If at the core of your questions is "does it make sense to project growth in video as part of the substantiation of a new company?" -- the answer is yes. But if you need to convince folks that the new disruptive technology of video will completely erase or eliminate a demand for images -- well, that is going to be a hard sale.

Telling stories is still popular. Writing them down is still popular. Illustrating books with drawings is still popular. Black and white photography is still popular. Printing pictures and putting them in frames will never be all replaced by digital frames.

It is not just an age thing-- though from the vantage point of the young it often feels that way. It is an aesthetic thing. And aesthetics change and go in cycles. (Reinforced by marketing dollars that always need to define the next new thing)

Once it seemed that the technology of plastic and metal made old wood furniture out of date. Young people wanted modern lines. But now a new generations has rediscovered the authenticity and quality of handmade wood furniture and craftsmen that have kept the skill alive are growing. As a percentage of total sales i think their growth may exceed the modern furniture makers. But that doesn't mean that modern furniture will dissapear. It just means that at this point of time the market is experiencing shifts.

(Furniture metaphor not work for you try the relationship between "natural organic" foods and "agribusiness foods" The demand for organic and local is exploding -- but does that mean it will put the agribusiness out-of-business? Hardly.)

And if there is anything the internet has shown and demonstrated -- the ability to aggregate niche markets often creates the most lucrative markets.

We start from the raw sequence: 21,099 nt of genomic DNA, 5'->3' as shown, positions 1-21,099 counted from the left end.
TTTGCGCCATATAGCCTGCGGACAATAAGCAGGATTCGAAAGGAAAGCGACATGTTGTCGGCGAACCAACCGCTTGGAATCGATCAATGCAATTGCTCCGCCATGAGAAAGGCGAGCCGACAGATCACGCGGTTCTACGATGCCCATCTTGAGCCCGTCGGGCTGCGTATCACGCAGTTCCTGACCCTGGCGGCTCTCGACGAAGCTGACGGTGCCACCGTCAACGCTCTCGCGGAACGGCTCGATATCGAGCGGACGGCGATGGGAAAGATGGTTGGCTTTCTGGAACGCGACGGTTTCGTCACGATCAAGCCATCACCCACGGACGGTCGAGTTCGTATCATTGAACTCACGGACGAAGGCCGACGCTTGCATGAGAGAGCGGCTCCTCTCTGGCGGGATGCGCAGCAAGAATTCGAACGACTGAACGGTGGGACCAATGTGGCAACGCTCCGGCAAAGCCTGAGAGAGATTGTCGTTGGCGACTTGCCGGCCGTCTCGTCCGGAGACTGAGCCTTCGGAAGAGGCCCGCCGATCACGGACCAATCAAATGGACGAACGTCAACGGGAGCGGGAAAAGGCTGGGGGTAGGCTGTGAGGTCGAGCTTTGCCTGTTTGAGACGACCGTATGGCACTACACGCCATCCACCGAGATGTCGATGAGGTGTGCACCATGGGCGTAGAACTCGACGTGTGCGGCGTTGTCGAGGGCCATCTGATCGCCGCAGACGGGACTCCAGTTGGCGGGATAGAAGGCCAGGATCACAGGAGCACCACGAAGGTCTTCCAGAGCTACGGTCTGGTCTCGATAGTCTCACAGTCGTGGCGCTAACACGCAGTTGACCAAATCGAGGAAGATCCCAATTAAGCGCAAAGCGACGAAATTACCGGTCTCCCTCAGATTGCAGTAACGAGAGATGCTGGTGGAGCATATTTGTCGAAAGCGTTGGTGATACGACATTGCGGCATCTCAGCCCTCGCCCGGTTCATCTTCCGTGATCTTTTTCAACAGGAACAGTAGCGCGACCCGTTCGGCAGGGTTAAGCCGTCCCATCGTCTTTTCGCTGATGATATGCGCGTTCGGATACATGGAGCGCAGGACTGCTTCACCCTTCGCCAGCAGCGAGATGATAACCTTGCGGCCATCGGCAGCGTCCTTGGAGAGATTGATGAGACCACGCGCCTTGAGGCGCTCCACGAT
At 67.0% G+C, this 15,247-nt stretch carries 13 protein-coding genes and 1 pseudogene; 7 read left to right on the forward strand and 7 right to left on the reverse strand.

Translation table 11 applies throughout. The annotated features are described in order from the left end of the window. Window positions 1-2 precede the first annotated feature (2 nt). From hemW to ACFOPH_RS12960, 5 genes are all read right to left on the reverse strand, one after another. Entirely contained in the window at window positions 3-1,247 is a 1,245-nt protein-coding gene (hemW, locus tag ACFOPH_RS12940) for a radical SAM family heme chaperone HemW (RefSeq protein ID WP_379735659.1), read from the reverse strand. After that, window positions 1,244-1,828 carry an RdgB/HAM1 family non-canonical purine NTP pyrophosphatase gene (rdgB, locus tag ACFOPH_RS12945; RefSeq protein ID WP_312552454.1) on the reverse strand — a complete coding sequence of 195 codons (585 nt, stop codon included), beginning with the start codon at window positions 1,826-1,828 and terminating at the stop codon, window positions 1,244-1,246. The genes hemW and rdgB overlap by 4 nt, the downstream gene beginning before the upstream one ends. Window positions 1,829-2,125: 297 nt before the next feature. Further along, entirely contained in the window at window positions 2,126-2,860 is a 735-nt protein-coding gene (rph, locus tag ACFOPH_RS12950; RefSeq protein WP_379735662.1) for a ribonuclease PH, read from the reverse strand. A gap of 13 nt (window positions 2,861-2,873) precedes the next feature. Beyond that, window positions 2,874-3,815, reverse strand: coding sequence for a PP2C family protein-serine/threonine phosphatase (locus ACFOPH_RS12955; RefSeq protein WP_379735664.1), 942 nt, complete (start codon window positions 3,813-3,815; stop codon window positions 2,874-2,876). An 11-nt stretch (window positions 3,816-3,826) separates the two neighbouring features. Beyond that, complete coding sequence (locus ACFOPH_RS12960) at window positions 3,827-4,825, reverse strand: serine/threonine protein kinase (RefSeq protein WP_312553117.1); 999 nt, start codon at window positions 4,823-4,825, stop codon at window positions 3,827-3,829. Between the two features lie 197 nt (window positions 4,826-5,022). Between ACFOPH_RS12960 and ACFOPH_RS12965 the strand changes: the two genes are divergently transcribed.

I am not a futurologist. But I will project that in 10-25-50 years there will be a question on a board just like this that goes something like this:

Will holograms replace all video in the future?

answered Jul 29 '11 at 05:54
Joseph Barisonzi
12,141 points
  • Well said, great historical and cultural explanation. – Ryan Doherty 13 years ago
  • Super Target, Jewel, Dominicks, etc... with their agribusiness foods are dominating Whole Foods with their organics foods in both revenue and profit. You can always run a business with old school technologies, but it's not going to make the maximum money because the niche markets who like old technologies are getting smaller and smaller. Walmart, McDonalds, and their huge conglomerate counterparts are spreading across the world like wildfire and squashing the old school mom and pop stores. Yeah, those small stores will still struggle, but how long can they last? – Jo Jo 13 years ago


No, video cannot replace all the images since there are many things which videos cant convey but image can.

Making videos is not so easy the exactly the conveyer wanted to convey anything.

answered Jul 30 '11 at 20:21
Dart Consulting
16 points